• Resolution: Camera resolution continues to increase, with IP cameras having superior image quality in comparison to analogue. IP Cameras can be customised to different resolutions and aspect ratios.
  • Intelligence and analytics: IP cameras are essentially small computers that compress and store video, plus they can be programmed to provide all sorts of analytics. They can detect motion, count people, track certain colours, sense when something disappears, and set off alarms.
  • Security: Video is encrypted and authenticated so transmission is secure.
  • Less equipment: Whereas with an analog camera you need to have an encoder or decoder, there�s no need for that with IP.

Disadvantages of IP Cameras

  • Cost of initial set-up: It may cost more to initially set up your IP camera system if you�re making the switch from analog; however, once you have it set up, it�s much easier to tailor and scale your system as needed.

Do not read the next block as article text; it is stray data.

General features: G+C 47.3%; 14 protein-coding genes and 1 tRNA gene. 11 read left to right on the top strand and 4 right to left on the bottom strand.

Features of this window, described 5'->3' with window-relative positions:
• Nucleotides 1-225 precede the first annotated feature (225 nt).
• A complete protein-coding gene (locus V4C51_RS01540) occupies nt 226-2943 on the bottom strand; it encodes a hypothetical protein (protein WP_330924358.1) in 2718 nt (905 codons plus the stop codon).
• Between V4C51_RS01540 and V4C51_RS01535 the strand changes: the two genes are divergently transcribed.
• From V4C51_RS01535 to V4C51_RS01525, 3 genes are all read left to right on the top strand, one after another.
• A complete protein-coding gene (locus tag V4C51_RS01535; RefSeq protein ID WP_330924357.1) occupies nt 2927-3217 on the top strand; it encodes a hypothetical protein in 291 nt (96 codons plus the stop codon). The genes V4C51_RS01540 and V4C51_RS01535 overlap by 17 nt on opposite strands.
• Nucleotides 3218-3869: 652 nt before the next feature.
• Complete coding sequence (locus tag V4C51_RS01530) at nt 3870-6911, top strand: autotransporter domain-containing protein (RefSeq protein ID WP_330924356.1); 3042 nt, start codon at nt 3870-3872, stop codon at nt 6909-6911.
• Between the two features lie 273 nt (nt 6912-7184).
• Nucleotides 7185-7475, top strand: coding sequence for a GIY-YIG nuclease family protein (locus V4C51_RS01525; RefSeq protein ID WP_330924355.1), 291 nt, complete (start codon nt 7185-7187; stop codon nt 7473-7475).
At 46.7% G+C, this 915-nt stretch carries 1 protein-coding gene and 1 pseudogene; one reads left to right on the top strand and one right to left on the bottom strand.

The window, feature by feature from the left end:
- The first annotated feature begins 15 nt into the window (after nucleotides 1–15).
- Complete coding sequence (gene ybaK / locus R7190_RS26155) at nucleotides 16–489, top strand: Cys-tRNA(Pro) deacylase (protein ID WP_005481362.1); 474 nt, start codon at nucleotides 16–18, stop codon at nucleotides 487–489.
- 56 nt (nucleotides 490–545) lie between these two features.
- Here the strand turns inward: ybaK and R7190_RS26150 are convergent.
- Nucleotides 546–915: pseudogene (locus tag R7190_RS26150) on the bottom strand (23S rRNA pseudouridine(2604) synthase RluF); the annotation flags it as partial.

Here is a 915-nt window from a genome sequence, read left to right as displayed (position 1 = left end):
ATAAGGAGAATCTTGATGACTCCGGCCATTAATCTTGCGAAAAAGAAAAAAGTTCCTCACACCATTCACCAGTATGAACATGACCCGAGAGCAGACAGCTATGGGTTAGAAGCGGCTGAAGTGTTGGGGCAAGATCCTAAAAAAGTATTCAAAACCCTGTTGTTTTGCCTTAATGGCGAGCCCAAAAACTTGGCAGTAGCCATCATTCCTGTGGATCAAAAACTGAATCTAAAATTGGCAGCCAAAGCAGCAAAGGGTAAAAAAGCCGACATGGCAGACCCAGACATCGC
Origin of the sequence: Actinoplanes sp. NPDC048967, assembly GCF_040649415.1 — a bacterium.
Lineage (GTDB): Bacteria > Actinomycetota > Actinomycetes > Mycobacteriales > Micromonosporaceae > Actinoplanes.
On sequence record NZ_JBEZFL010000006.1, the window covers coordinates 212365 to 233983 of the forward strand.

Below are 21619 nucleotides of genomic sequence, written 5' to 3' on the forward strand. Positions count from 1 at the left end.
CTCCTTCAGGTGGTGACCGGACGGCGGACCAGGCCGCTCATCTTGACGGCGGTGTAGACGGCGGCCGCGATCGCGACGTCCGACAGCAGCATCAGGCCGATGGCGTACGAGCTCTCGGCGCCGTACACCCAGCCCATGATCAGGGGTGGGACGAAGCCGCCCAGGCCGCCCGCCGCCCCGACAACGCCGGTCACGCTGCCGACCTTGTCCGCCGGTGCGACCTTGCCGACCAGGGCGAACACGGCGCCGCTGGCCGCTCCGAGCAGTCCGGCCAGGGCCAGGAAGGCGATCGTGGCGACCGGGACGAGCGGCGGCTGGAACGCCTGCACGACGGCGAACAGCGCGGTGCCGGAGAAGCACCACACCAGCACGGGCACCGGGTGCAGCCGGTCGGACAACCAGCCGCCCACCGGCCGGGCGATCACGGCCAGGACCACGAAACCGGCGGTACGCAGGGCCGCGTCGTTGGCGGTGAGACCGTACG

• Storage: IP cameras are higher in resolution, so they will generate larger files than analog. You will need to increase your current storage to store these files.
An analogue camera connects to a DVR through coaxial cabling. These types of cameras can still reach high-resolution levels depending on the technology used. HDTVI can reach 5MP and will shortly reach 4K resolutions. Whereas a network camera can be installed without an NVR and act as standalone security solution. An analogue camera must be connected to a DVR to be accessed remotely or to record footage.
Analogue CCTV Solution Example

Benefits of Analog Cameras

  • Cost:The most obvious reason to stick with your analog system is the price tag. Analog cameras tend to be significantly cheaper, especially as your camera count increases.
  • Simplicity:Analog cameras are fairly easy to run, sending recordings to a digital video recorder (DVR), which then converts the analog to digital and stores it. DVRs are also simple to set up and run.

Disadvantages of Analog Cameras

  • Frame rate and image quality: The frame rate of analog cameras is lower than that of IP, so they are not ideal for areas that have a lot of motion or that need to be seen in high detail. Images are not as sharp and may appear grainy or blurry. You also can�t digitally zoom in like you can with IP cameras.